Something I aim for when I write Opinions pieces, especially about politics, is to avoid repeating what’s been said a million times. Of course it’s important to support a good position that happens to have already been established. But too often, politically engaged people discover that they’re just rereading the same few takes on whatever the wonks have decided to focus on each week, and the last thing I want as a writer is to waste my audience’s time with old news.

With all that being said, let’s talk about Kamala Harris.

Joe Biden’s pick for Vice President has been known for over two weeks as I write this. Biden’s original announcement spurred tens of millions of dollars to the campaign in independent donations from Harris fans across the country. There’s very little for me to say about her as a candidate that you haven’t already heard.

A well-known, vaguely progressive Democrat with a mixed record on criminal justice, a solid stage presence, and popularity in suburbia seems like a pretty obvious VP pick designed not to cause controversy, but you wouldn’t know it from how people have responded to her nomination. 

According to the terminally online on both sides of the political aisle, Kamala is simultaneously radically left and unacceptably moderate; right-wing media has been predictably quick to brand the Senator a “radical leftist,” and anyone remotely familiar with progressive Twitter has seen oodles of articles’ worth of the “Kamala is a cop” discourse.

This is what’s so interesting to me about Harris: not her actual qualifications as a candidate, but the way people from all across the political universe talk about her.

If you ask certain leftists, Harris is a career cop selected as an olive branch to police unions at the most politically inconvenient time possible, another Biden blunder and yet more proof that the Democratic party is totally out-of-touch with the issues of the time. Never mind her clearly genuine concern and generally strong record regarding police violence, or her enthusiastic endorsements from progressives like Alexandria Ocasio-Cortez, Jamaal Bowman, and Rashida Tlaib, the latter of whom still hasn’t endorsed Biden. 

If you ask many right-wingers, Harris is a left-wing extremist working to deliver America into the hands of radical elements bent on its destruction. Don’t worry about the actual left-wingers who see her as an open roadblock to their ambitions (which are almost never “to destroy America,” but that’s a topic for another article).

If you ask Harris’s die-hard fans, the “KHive,” Harris is the best thing to happen to the country in decades, but many are hard-pressed to actually explain why — perhaps they find her personal story inspiring, or were impressed with her during the primary debates (like when she essentially called Joe Biden a segregationist), but they don’t often cite her record as the reason for their fanatical support. 

All this is an example of celebrity politics; that is, not the influence of celebrities on politics but the celebritification of career politicians. It’s not necessarily new in American politics — George Washington was the most famous man in the country before he was ever elected President — but it’s developed a new kind of reach in the social media age, where online echo chambers allow us to form and reinforce opinions about people we have never taken the time to learn about, and where politicians’ public images have become significantly more important than their policy promises and voting records.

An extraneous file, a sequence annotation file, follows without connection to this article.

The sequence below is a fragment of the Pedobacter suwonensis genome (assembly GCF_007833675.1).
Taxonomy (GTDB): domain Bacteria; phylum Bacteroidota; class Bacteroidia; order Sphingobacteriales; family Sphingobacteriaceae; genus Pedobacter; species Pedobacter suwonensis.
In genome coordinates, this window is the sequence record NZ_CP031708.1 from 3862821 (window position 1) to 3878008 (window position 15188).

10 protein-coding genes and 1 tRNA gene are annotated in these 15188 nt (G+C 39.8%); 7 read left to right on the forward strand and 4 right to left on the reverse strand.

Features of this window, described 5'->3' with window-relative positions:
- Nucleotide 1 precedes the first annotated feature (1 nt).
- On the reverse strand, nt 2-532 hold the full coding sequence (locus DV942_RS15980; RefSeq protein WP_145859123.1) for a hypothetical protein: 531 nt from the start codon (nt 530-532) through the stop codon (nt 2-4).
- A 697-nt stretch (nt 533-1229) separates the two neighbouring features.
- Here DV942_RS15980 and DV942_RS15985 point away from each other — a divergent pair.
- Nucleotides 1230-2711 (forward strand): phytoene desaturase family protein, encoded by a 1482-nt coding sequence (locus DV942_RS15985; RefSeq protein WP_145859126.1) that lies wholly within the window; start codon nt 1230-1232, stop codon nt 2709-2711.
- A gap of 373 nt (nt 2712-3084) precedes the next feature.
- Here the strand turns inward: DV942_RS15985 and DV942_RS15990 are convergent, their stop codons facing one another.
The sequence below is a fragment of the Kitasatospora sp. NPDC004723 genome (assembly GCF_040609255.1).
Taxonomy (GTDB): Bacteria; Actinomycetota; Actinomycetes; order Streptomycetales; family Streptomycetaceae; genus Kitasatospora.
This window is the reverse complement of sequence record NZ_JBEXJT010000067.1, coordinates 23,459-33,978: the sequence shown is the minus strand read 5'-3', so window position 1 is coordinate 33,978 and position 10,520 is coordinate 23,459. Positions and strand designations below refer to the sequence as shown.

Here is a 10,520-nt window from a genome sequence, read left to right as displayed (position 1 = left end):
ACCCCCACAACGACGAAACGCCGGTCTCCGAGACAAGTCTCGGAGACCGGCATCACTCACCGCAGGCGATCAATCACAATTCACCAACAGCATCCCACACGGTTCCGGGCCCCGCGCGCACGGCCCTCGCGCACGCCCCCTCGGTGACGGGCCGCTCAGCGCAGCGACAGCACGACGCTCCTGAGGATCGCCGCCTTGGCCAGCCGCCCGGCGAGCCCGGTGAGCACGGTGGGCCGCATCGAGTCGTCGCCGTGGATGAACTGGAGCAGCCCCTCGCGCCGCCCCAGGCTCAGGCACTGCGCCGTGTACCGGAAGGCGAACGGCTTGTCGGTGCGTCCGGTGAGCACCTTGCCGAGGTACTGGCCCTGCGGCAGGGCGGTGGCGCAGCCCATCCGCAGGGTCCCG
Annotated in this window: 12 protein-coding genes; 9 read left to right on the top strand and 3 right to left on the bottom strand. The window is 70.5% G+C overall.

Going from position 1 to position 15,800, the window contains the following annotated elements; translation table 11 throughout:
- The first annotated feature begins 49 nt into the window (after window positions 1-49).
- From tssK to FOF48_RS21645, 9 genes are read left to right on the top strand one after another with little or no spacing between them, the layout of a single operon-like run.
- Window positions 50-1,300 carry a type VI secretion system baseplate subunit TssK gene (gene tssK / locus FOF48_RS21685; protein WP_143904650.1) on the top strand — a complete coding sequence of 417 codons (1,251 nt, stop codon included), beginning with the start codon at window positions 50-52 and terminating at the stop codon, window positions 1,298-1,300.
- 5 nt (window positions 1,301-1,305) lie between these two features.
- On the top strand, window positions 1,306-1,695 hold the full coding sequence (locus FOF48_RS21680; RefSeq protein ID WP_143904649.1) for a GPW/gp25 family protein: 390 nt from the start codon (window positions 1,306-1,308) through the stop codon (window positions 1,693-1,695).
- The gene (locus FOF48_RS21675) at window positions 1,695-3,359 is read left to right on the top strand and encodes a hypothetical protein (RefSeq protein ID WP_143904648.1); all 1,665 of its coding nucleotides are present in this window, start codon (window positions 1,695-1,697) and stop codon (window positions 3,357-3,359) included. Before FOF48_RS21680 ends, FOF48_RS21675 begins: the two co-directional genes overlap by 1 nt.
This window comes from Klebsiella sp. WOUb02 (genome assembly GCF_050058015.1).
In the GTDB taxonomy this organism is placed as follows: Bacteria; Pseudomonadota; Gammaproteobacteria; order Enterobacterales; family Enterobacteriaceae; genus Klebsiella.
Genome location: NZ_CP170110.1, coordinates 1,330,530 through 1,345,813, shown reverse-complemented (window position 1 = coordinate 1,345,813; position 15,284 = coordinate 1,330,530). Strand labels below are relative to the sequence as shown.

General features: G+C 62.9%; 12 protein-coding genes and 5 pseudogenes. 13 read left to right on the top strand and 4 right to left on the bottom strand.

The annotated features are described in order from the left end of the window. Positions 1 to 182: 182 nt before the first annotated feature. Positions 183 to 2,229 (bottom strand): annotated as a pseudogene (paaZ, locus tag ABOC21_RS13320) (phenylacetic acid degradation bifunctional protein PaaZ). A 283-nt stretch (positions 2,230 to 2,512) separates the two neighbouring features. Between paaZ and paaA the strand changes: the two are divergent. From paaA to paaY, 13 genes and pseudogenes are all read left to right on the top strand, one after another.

Don’t worry so much about who you’ve concluded she is; worry about what she’ll do if elected to office. Her record is nowhere near well-defined enough to draw conclusions about how she will shape Biden’s policies; the Biden-Harris ticket is riding almost singularly on its promise to repair the extreme damage done by the Trump administration. Its platform — on healthcare, the environment, the pandemic — is nothing spectacular, but palatable by most progressive standards. Despite some obvious problems with optics, on the policy level, this really is a ticket with chops (however poorly it advertises them). Regardless of whoever Harris actually is, she was clearly not selected as some kind of backhanded attempt to declare progressivism dead, nor as a message to conservatives that the forces of the “radical left” have somehow come to dominate the Democratic Party.

Don’t let Harris’s image, however you have experienced it, cloud your judgment about her nomination. 

Yes, be aware of who politicians are, but be concerned with what they do. 

It may seem difficult to believe right now, but we still live under a state where the government is beholden to the will of the people. Senator Harris, as malleable and opportunistic as she is, might even be especially susceptible to it.

Electoralism isn’t dead yet, but for it to stay that way, we need to be clear-headed about the politics and less concerned with the politicians.

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